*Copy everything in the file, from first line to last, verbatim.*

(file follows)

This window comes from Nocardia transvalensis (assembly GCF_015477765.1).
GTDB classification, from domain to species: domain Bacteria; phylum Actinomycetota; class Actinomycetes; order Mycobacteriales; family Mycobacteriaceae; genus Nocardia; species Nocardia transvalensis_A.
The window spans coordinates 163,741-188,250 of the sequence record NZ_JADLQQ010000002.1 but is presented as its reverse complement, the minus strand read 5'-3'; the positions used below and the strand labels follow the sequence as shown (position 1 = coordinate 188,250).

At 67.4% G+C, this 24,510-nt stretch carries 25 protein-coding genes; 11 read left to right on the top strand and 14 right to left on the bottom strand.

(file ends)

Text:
This window comes from Nocardia transvalensis (assembly GCF_015477765.1).
GTDB classification, from domain to species: domain Bacteria; phylum Actinomycetota; class Actinomycetes; order Mycobacteriales; family Mycobacteriaceae; genus Nocardia; species Nocardia transvalensis_A.
The window spans coordinates 163,741-188,250 of the sequence record NZ_JADLQQ010000002.1 but is presented as its reverse complement, the minus strand read 5'-3'; the positions used below and the strand labels follow the sequence as shown (position 1 = coordinate 188,250).

At 67.4% G+C, this 24,510-nt stretch carries 25 protein-coding genes; 11 read left to right on the top strand and 14 right to left on the bottom strand.